Lawrence Lessig is leading work on the lawsuit, Eric Eldred and Eldritch Press v. Janet Reno. "It’s an open-code law campaign," he says. "We’re writing the brief on line, inviting criticisms as we develop it. Anyone can participate, and see exactly what we’re doing" - and that means the suit’s adversaries too. Lessig’s cocounsels are Charles Nesson, Jonathan Zittrain, and Hale and Dorr attorney Geoffrey Stewart ’76, with a number of HLS students helping to manage the case. The coalition is open to all interested parties.

The original plaintiff, Eric Eldred, runs a nonprofit press that posts public-domain literary works on the Internet. Ten other plaintiffs have since joined the suit, including a choir director and film archivists, who represent a wide range of interests in public domain works.

The Sonny Bono Act extending copyright for 20 years is the latest of several extensions since the ’60s. "Congress keeps pumping up the terms of copyright," says Lessig. "Our basic claim is that Congress’ power under the copyright clause is quite restrictive. It is to use the power to create an incentive to produce. Incentives are prospective; Congress can’t create a retroactive incentive. [American composer] George Gershwin, for example, is dead. He will not be writing anything more."

The Supreme Court, he says, has hinted that the goal of creating incentives to produce works should be balanced with the goal of protecting the public’s interest in commonly held works. The Copyright’s Commons group plans to move for summary judgment this summer. "We’ll see if litigating in the open makes for a better case," Lessig says.

"We really are interested in a clinical exploration of these issues, and it doesn’t mean having to be ideological about it," Zittrain adds. He points out that the center’s "big tent" includes codirector Arthur Miller, "who is very much in favor of the copyright term extension."

Governing the Internet
At first, the Internet was described in Wild West terms: a new frontier, untamed and unregulated, open to all. But as cyberspace, like the old West, becomes more densely settled, competing interests and disputes increase.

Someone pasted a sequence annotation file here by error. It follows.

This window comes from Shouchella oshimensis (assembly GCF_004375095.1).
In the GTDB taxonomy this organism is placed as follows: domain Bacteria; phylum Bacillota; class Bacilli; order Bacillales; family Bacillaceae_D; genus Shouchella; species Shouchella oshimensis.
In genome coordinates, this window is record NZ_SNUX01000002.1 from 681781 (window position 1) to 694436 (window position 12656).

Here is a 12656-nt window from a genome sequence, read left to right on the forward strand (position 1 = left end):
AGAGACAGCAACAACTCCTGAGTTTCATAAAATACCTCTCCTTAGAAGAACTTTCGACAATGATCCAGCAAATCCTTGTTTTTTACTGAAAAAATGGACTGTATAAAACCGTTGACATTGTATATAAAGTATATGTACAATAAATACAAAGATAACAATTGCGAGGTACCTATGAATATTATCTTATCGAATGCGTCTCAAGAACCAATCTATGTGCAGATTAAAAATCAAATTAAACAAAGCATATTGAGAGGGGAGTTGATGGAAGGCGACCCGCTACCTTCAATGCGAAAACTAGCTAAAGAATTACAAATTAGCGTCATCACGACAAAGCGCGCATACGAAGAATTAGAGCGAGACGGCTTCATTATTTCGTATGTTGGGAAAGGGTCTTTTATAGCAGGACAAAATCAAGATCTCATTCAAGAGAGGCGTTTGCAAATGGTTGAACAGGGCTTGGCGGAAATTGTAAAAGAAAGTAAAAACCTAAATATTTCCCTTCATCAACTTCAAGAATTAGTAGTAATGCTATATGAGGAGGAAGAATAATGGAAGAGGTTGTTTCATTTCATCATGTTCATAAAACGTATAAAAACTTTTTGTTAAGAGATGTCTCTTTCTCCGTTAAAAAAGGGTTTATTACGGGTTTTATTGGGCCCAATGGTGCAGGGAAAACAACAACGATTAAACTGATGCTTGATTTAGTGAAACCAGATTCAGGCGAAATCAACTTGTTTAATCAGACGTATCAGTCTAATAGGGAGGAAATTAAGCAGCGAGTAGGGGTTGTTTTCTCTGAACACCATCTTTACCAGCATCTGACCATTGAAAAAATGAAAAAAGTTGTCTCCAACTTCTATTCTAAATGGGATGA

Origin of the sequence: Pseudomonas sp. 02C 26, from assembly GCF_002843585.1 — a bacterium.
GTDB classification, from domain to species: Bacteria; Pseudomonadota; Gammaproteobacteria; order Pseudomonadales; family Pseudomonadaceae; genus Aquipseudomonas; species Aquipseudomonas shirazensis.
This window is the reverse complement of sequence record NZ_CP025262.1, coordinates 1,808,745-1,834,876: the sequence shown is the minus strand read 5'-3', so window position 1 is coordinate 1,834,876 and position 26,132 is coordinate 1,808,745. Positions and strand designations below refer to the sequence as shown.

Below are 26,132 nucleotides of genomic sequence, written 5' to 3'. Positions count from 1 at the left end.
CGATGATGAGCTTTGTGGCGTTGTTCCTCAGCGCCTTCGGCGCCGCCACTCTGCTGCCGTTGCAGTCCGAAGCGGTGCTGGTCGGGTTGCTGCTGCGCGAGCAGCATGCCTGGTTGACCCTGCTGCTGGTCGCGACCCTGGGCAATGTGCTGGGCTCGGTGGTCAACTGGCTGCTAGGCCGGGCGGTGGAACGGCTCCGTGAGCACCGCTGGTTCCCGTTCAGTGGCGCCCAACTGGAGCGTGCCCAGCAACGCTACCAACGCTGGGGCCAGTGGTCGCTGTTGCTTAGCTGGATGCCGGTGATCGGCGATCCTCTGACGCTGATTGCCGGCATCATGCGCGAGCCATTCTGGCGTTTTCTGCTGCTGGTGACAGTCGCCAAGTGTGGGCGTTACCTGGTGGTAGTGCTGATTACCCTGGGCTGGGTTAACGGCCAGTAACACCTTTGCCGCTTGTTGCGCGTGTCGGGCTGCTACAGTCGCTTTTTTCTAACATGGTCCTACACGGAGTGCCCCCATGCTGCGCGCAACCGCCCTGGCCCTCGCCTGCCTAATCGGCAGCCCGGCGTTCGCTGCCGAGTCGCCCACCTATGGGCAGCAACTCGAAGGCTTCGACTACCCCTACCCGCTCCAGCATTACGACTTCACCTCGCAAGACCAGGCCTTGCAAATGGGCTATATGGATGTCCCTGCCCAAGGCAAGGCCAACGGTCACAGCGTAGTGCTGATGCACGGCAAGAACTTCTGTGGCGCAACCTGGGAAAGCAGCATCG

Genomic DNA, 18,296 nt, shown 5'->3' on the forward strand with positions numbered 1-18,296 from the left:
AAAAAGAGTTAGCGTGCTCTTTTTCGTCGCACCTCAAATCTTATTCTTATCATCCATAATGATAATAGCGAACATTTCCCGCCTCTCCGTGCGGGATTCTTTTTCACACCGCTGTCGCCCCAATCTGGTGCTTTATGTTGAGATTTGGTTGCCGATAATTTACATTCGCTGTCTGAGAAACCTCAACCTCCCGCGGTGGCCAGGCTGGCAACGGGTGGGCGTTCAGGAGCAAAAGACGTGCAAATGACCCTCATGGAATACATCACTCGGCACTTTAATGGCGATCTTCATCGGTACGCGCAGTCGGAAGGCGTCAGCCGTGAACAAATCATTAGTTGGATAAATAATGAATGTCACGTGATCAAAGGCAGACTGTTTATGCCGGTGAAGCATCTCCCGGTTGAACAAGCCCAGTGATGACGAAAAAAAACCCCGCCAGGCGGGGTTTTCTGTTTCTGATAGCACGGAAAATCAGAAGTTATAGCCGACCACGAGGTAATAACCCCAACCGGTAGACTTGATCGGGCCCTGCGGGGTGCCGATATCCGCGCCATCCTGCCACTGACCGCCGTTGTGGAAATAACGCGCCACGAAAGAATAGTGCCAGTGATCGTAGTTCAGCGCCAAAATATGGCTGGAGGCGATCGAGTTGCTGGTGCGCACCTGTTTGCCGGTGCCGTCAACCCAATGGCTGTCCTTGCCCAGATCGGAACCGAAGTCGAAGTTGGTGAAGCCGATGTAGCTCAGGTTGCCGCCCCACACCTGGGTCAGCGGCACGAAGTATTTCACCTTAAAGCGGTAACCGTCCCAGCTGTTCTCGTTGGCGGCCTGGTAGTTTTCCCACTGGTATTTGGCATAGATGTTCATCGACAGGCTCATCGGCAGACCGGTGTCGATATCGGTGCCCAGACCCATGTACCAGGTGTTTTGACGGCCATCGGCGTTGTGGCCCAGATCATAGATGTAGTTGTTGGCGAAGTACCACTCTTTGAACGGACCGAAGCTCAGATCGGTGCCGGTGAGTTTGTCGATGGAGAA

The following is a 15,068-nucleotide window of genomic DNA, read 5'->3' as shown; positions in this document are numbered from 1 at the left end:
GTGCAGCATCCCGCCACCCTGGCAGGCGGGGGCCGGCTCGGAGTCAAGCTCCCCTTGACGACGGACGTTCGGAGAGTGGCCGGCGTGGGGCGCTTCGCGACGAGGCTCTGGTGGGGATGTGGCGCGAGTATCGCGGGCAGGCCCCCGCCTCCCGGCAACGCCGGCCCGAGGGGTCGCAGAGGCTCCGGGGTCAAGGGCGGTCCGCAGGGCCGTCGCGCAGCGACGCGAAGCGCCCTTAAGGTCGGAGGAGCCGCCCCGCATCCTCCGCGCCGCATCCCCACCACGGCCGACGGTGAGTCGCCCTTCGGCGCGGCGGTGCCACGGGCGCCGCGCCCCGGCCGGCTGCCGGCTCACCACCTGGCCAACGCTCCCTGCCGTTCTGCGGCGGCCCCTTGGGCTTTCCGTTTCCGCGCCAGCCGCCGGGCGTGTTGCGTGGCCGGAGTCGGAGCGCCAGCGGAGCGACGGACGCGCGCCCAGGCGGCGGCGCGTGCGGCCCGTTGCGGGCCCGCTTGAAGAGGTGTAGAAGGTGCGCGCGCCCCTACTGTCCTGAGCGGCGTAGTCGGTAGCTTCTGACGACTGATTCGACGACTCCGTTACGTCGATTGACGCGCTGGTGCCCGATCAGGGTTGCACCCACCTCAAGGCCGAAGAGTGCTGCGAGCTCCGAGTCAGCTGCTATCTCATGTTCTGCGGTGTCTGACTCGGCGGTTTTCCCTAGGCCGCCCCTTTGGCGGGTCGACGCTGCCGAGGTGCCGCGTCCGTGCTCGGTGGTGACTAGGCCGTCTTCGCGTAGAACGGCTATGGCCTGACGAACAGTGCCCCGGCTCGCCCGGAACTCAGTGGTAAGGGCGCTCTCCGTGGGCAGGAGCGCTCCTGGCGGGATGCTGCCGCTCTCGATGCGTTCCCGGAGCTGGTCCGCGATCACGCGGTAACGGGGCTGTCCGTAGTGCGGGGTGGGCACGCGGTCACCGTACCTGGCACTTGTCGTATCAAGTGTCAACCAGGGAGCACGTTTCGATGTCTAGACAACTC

The story of ICANN demonstrates how technology affects governance in cyberspace. Many Berkman people are involved in studying and helping shape this little-known global entity. The Internet Corporation for Assigned Names and Numbers, a.k.a. ICANN, is the new nonprofit corporation charged with managing central pillars of Internet architecture: the Internet Protocol (IP) number system and the Domain Name System (DNS).

"The Net is a vast network of networks all over the world, and individual computers need a way to find each other," explains Molly Shaffer Van Houweling ’98, a Berkman Fellow and ICANN senior adviser. Through the IP number system, networked computers are assigned unique numbers. DNS maps domain names like www.harvard.edu to these numbers to make navigating from computer to computer easier. Originally, the U.S. government coordinated these systems, subcontracting for key functions. But as the Internet went global, "the U.S. decided it was time for government to get out of the way, and for the private sector to lead," Van Houweling says. After contentious debate, in which the center took part, the government signaled in late 1998 that it would pass oversight of these systems over to ICANN.

While the domain names game sounds dull, it leads to heated competition and new legal dilemmas. For example, because short and sweet names work best in cyberspace, companies vie for the right to use the same key word from their trademarked names in the physical world. Furthermore, corporations and major institutions can afford to scoop up names, making it harder for small entities, nonprofits, and individuals to be seen and heard on-line. Van Houweling cites examples including "the father who registered veronica.org for his young daughter, and was threatened by the publishers of Archie Comics; and the child nicknamed Pokey, who was threatened by the creators of Gumby and Pokey for using the domain name pokey.org." Then there are the "cybersquatters," who arguably tie up the system by snapping up domain names to sell to the highest bidder.

How ICANN performs its governance tasks will have enormous impact, and changes are already afoot, such as opening up some DNS functions to new competition. Jonathan Zittrain is leading a Berkman initiative to propose possible models for ICANN membership; the draft report was presented this spring in Singapore. Berkman Fellows Andrew McLaughlin (ICANN’s senior legal adviser) and James Fishkin (chair of the Department of Government at the University of Texas) are at work on the design of an international deliberative poll, to help shape ICANN policies and proposals.

Representing the diverse interests of its global constituency is one of ICANN’s greatest challenges. Says Van Houweling: "Some think ICANN should be a streamlined technical organization, while others think it’s a global Internet government for which we need a constitutional convention."